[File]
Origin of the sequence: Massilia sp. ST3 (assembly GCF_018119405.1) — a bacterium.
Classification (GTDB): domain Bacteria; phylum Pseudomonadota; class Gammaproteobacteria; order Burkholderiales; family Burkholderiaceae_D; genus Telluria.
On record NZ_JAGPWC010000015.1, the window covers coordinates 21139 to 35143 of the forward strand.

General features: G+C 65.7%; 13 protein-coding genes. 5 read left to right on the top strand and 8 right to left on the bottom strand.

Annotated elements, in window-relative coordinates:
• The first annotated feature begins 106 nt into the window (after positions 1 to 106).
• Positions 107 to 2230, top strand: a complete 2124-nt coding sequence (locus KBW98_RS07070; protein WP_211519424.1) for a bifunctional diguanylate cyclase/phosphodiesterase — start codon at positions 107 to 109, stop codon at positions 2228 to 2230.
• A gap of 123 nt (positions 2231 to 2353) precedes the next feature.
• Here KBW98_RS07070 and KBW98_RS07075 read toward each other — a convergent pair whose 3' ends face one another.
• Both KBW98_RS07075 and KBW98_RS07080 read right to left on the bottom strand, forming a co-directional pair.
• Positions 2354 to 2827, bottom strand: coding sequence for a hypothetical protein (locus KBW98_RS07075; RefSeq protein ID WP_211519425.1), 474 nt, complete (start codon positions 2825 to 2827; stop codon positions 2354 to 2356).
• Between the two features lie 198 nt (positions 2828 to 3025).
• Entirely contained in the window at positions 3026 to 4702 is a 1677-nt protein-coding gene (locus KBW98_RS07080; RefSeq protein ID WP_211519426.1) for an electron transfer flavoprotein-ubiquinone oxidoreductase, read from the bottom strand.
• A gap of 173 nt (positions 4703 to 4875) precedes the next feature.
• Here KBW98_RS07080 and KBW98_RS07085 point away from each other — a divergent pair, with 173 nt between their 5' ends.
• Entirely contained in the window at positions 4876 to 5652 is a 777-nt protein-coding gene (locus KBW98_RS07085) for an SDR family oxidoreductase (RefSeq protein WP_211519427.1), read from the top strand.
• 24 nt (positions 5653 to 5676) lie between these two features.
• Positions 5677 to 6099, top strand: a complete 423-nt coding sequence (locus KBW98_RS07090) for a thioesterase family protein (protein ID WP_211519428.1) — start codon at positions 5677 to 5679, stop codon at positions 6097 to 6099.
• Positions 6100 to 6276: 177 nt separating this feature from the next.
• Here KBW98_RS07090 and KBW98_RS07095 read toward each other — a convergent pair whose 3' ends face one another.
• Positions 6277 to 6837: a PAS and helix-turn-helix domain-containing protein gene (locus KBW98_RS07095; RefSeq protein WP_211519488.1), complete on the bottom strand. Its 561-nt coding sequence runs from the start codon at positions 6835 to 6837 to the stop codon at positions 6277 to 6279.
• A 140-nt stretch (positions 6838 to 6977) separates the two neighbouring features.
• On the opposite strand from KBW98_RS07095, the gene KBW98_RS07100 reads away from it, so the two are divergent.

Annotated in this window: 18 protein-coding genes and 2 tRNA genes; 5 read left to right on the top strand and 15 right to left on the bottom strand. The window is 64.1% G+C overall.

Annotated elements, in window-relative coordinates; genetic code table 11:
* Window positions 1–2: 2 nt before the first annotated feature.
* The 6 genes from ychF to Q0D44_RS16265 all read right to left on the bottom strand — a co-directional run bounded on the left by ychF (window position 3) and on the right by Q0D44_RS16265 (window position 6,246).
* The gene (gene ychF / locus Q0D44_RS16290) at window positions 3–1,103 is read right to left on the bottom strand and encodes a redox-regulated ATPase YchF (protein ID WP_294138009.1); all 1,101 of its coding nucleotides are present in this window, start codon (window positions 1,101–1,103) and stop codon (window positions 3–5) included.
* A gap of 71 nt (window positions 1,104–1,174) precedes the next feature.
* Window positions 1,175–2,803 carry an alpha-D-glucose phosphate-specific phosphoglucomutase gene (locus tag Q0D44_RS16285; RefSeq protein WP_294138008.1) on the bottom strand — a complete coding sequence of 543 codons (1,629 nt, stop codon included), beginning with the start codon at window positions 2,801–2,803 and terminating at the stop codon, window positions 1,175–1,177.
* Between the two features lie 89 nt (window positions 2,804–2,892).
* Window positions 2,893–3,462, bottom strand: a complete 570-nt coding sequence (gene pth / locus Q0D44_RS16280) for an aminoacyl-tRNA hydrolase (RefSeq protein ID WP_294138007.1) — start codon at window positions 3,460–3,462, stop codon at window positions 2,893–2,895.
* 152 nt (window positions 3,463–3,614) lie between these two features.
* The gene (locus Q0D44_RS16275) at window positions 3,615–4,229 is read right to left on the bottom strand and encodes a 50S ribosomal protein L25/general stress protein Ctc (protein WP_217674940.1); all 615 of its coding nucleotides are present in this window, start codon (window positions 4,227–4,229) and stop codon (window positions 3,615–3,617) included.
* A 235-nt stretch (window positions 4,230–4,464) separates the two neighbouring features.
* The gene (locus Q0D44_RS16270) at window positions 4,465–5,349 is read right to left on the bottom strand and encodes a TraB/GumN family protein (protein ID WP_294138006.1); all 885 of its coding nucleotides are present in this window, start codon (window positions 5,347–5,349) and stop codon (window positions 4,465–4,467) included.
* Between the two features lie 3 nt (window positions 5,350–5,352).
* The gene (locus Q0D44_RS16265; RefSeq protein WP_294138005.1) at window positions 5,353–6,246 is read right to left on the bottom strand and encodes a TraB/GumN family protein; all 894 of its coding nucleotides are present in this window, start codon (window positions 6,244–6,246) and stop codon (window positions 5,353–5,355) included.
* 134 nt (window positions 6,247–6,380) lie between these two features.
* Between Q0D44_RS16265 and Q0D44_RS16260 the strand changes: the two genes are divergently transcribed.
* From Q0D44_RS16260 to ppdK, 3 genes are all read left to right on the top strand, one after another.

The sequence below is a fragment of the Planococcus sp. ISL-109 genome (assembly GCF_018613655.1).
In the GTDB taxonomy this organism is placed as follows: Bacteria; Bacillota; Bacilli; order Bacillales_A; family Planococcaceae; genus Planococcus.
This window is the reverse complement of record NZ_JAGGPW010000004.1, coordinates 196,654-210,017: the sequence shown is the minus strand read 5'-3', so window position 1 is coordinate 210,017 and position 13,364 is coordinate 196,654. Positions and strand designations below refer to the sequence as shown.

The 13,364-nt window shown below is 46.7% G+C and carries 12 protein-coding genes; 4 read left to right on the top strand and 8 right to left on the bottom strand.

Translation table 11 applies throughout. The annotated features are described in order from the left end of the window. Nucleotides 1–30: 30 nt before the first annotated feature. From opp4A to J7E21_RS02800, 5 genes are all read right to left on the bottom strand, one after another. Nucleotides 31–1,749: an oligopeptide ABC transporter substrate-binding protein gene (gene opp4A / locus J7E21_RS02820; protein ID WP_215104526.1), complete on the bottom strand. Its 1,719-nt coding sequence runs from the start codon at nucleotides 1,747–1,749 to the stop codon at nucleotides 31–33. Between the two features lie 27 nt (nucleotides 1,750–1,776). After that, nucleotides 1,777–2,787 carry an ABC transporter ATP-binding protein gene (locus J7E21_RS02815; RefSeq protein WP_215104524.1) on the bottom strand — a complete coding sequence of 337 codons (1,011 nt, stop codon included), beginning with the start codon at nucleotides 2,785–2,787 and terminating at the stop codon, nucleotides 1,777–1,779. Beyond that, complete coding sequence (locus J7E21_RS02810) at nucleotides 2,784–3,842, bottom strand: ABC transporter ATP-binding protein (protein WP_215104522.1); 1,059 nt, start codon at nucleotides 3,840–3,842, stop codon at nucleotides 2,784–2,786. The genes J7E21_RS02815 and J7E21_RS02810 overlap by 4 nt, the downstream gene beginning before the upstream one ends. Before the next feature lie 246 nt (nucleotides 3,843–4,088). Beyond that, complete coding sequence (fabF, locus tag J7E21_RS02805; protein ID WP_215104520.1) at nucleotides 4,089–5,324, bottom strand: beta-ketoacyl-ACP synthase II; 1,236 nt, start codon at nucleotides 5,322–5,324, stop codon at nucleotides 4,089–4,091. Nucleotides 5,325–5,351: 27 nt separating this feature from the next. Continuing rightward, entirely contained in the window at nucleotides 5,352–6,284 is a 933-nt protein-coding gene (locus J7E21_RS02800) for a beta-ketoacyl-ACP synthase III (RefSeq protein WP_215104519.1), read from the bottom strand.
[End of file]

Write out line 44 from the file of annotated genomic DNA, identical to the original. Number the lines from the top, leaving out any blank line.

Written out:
This window is the reverse complement of record NZ_JAGGPW010000004.1, coordinates 196,654-210,017: the sequence shown is the minus strand read 5'-3', so window position 1 is coordinate 210,017 and position 13,364 is coordinate 196,654. Positions and strand designations below refer to the sequence as shown.